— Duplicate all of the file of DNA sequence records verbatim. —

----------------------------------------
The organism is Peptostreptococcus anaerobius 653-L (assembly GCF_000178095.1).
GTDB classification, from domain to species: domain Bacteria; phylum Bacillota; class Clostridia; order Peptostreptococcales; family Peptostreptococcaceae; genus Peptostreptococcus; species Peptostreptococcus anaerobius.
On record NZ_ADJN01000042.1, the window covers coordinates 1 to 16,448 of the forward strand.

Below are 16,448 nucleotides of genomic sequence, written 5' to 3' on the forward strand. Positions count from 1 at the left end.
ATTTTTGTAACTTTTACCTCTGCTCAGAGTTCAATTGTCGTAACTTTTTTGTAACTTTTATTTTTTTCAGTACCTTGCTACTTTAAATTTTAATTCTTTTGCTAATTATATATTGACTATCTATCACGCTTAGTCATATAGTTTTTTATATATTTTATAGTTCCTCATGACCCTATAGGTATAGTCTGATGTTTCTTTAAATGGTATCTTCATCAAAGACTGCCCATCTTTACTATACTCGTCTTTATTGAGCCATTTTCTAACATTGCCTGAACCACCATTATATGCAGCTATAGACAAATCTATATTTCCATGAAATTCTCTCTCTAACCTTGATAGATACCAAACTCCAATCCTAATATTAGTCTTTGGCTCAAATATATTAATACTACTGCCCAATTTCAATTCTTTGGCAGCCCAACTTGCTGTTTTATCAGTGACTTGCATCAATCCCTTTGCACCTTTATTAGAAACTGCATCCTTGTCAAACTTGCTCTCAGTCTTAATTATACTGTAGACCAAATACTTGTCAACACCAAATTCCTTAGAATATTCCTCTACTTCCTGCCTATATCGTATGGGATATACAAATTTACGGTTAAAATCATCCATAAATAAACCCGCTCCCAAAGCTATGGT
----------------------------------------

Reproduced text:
The organism is Peptostreptococcus anaerobius 653-L (assembly GCF_000178095.1).
GTDB classification, from domain to species: domain Bacteria; phylum Bacillota; class Clostridia; order Peptostreptococcales; family Peptostreptococcaceae; genus Peptostreptococcus; species Peptostreptococcus anaerobius.
On record NZ_ADJN01000042.1, the window covers coordinates 1 to 16,448 of the forward strand.

Below are 16,448 nucleotides of genomic sequence, written 5' to 3' on the forward strand. Positions count from 1 at the left end.
ATTTTTGTAACTTTTACCTCTGCTCAGAGTTCAATTGTCGTAACTTTTTTGTAACTTTTATTTTTTTCAGTACCTTGCTACTTTAAATTTTAATTCTTTTGCTAATTATATATTGACTATCTATCACGCTTAGTCATATAGTTTTTTATATATTTTATAGTTCCTCATGACCCTATAGGTATAGTCTGATGTTTCTTTAAATGGTATCTTCATCAAAGACTGCCCATCTTTACTATACTCGTCTTTATTGAGCCATTTTCTAACATTGCCTGAACCACCATTATATGCAGCTATAGACAAATCTATATTTCCATGAAATTCTCTCTCTAACCTTGATAGATACCAAACTCCAATCCTAATATTAGTCTTTGGCTCAAATATATTAATACTACTGCCCAATTTCAATTCTTTGGCAGCCCAACTTGCTGTTTTATCAGTGACTTGCATCAATCCCTTTGCACCTTTATTAGAAACTGCATCCTTGTCAAACTTGCTCTCAGTCTTAATTATACTGTAGACCAAATACTTGTCAACACCAAATTCCTTAGAATATTCCTCTACTTCCTGCCTATATCGTATGGGATATACAAATTTACGGTTAAAATCATCCATAAATAAACCCGCTCCCAAAGCTATGGT